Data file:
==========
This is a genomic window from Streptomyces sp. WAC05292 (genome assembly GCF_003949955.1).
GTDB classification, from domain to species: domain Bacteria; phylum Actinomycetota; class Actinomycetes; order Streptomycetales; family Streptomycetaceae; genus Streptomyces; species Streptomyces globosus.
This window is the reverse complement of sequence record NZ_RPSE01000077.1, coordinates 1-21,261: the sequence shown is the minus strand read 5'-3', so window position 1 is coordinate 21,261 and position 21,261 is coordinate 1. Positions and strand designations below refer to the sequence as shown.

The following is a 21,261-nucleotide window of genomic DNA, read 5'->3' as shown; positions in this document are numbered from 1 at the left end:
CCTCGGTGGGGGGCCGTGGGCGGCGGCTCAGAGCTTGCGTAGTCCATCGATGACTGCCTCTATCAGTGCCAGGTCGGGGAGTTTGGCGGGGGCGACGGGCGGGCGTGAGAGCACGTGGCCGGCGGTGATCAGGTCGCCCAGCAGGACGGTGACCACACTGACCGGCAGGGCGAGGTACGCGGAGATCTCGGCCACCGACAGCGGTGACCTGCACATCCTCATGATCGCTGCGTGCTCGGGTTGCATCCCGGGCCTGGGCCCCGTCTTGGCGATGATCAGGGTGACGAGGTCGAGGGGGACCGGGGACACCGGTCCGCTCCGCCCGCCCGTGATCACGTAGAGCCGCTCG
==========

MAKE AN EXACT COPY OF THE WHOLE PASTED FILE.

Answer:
This is a genomic window from Streptomyces sp. WAC05292 (genome assembly GCF_003949955.1).
GTDB classification, from domain to species: domain Bacteria; phylum Actinomycetota; class Actinomycetes; order Streptomycetales; family Streptomycetaceae; genus Streptomyces; species Streptomyces globosus.
This window is the reverse complement of sequence record NZ_RPSE01000077.1, coordinates 1-21,261: the sequence shown is the minus strand read 5'-3', so window position 1 is coordinate 21,261 and position 21,261 is coordinate 1. Positions and strand designations below refer to the sequence as shown.

The following is a 21,261-nucleotide window of genomic DNA, read 5'->3' as shown; positions in this document are numbered from 1 at the left end:
CCTCGGTGGGGGGCCGTGGGCGGCGGCTCAGAGCTTGCGTAGTCCATCGATGACTGCCTCTATCAGTGCCAGGTCGGGGAGTTTGGCGGGGGCGACGGGCGGGCGTGAGAGCACGTGGCCGGCGGTGATCAGGTCGCCCAGCAGGACGGTGACCACACTGACCGGCAGGGCGAGGTACGCGGAGATCTCGGCCACCGACAGCGGTGACCTGCACATCCTCATGATCGCTGCGTGCTCGGGTTGCATCCCGGGCCTGGGCCCCGTCTTGGCGATGATCAGGGTGACGAGGTCGAGGGGGACCGGGGACACCGGTCCGCTCCGCCCGCCCGTGATCACGTAGAGCCGCTCG